On linking and traffic, by the way, for many big sites more traffic is completely worthless in financial terms. They have far more traffic than they can sell for decent prices to advertisers and virtually nobody beyond the big aggregators/search engines and (for newspapers) the Drudge Report, provide more than a tiny amount of it. Unless you’re providing a hundred thousand clicks you’re probably not generating more than about a tenner in ad revenue, more likely zero. Having big traffic does make people feel good though. It’s not the same for every site, obviously, and some will value traffic highly especially if they are selling something or have a very niche offering with high ad rates and sold-out inventory. But assuming that because you consider you’re giving someone something valuable they should agree with you is, well, wrong.

      • Thanks. I wish I had a lawyer on staff. 😉

        Re: “when one person does all the taking but doesn’t give anything back and does it on a massive scale – it can get sticky and lawyerey”

        That is exactly what happened to me when Trinity Mirror made a deal with a digital ‘encyclopedia’ firm (owned by Walmart) to re-use all their content but charge for people to read it. I held the copyright but was never asked to waive it. By the time I found this out, a class action had taken place in the US and I was too late to join it. Those who did, got around $25 per article. And so, of course, UK large media continue to infringe their own writer’s copyrighted work – and that US company continue to sell articles that aren’t legally theirs – because it’s cheaper for them to do that and pay court compensation.

        So I’m screwed with full length features I write being stolen and re-sold. I’m also screwed by republishing head/intros, even though I’m attributing correctly and doing exactly what journalists do in their daily work.

        OK, rant over.

        Thanks for your comments.

      • Ha ha you’re just tempting me now. I used to sit at the other side of THAT argument from you (not at TM though). I would make the point that Trinity Mirror probably paid you in the first place when you did the work, so while you may think they shouldn’t have done what they did they’re not comparable to sites which exploit huge quantities of stuff without ever paying anyone anything at all. To reflect your own comment back at you, if you think they were infringing your copyright by re-using something they paid for in the first place you’re being a bit hypocritical if you’re helping yourself to other people’s stuff without even telling them, far less paying them, and saying that they ought to be happy with the traffic you’re giving them as a proxy for actual money or permission.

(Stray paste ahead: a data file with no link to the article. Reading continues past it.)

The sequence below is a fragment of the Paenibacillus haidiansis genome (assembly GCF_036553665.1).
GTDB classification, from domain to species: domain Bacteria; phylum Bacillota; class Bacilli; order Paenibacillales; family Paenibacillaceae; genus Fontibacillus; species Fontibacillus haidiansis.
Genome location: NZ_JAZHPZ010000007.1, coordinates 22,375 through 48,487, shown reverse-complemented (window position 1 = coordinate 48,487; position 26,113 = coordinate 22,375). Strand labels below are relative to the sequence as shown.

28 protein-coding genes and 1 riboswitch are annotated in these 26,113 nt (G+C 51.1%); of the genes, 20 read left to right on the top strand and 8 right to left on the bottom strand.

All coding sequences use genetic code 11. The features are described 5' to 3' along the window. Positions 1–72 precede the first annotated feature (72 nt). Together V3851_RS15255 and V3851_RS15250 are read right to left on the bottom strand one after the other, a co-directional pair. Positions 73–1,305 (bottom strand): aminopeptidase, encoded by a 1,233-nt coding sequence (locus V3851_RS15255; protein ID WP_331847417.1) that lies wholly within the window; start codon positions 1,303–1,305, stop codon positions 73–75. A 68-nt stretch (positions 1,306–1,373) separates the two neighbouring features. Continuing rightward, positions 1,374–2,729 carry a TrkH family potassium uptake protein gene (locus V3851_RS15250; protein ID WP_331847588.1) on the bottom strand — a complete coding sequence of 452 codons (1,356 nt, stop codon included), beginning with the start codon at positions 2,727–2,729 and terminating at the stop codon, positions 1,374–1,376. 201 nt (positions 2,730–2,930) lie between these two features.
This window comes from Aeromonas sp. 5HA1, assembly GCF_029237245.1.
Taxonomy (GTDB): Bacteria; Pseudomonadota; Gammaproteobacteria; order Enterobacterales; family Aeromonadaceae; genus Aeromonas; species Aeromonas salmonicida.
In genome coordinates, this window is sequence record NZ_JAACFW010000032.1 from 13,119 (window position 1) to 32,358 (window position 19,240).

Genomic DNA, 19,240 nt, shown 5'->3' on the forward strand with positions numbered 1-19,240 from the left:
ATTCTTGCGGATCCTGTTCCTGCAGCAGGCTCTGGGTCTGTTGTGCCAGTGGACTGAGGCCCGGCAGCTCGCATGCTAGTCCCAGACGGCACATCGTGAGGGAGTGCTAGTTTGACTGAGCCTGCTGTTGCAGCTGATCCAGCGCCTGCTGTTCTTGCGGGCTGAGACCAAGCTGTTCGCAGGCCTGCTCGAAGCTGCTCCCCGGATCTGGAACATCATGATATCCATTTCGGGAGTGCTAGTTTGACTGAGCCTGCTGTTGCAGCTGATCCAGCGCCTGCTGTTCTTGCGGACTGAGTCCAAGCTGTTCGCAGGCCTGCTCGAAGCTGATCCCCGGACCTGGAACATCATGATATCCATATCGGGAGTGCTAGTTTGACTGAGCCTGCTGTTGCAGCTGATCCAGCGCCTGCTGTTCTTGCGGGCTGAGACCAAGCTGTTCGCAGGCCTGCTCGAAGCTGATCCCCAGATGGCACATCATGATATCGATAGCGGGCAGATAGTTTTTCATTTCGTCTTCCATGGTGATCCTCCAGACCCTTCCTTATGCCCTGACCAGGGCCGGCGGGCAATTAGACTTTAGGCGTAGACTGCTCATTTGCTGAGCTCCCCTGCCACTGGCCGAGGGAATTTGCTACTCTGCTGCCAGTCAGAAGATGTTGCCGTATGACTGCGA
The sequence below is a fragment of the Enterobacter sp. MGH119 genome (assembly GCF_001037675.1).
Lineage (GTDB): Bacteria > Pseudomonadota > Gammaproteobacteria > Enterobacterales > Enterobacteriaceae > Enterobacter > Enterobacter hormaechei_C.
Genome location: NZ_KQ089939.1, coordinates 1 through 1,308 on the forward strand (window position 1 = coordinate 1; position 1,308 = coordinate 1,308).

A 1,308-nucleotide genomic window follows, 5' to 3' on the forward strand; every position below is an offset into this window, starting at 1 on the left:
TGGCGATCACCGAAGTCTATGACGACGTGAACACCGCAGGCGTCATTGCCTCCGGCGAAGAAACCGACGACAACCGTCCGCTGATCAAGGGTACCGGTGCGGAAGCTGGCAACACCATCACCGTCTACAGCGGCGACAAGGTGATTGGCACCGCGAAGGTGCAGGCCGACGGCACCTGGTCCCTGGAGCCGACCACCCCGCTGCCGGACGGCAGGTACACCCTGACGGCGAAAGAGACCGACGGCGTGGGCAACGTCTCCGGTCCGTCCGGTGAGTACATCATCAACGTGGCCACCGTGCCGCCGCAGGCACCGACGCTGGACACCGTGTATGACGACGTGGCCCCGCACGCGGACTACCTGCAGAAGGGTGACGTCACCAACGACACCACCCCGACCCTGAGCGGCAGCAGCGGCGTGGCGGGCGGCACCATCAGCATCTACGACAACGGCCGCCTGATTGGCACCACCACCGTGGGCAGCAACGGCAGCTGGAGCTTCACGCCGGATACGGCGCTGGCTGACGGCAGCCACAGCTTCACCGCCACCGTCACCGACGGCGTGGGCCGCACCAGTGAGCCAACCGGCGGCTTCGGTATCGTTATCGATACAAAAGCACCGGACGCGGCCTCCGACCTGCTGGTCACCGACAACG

Truth is that if TM had had to pay you and everyone else it probably wouldn’t have been worth doing the deal so you wouldn’t have got anything either way – and I doubt the deal made much impact on their profit margin (and whether or not their use was infringing in the first place would depend on individual circumstances – I have no idea whether you’re right or wrong to state that they were infringing anything). By the way if you’re talking about the Tasini case (but if you are I don’t know what the Walmart connection is), I think I’m right in saying that nobody has actually been paid anything yet, other than lawyers. Might be wrong but that case a classic example of how the law is of little practical use in these circumstances.

        Anyway, perhaps what you’re doing now is fair dealing, hard to say without seeing it (and even then…).

        Beyond that I am in danger of taking the bait which will lead to a huge new discussion!

      • Ditto. Trying not to take the bait but I have to defend myself here:

        1. Trinity Mirror paid me for First British Rights only. All features were then re-sold via Highbeam – it may be the same case as the payout looks similar. (Walmart is from memory so may be wrong – this was around 2002.)

        2. Not sure how hypocritical I am. TRM/Highbeam republished the entire article without permission and earned money from my work. I am curating a topic (as would Google search) that only shows head/intro, plus gives attribution and link, and is non-commercial information gathering. The other difference is I will stop aggregating newspaper content if I’m infringing their copyright; they won’t.

        Here’s the ScoopIt: http://www.scoop.it/t/female-fds

        Be genuinely interested to see if you think this is fair dealing?

  2. PS. Regardless of traffic issues, linking back to the original is an attribution to the source. It is online etiquette, though not legally required I suppose. Again, just trying to do the right thing.

  3. It’s a good debate and more than happy to have it but perhaps offline?

    On attribution you have to attribute if you want to try to claim you’re fair dealing.

    It’s hard to know what the right thing is right now. One thing is true though: earning a living as a professional content creator is getting harder and harder while consumption is going up and up and people who contribute nothing at all are getting very rich by exploiting other peoples content. That doesn’t add up and has to change. In general if you create something popular you should benefit and that is often not the case right now.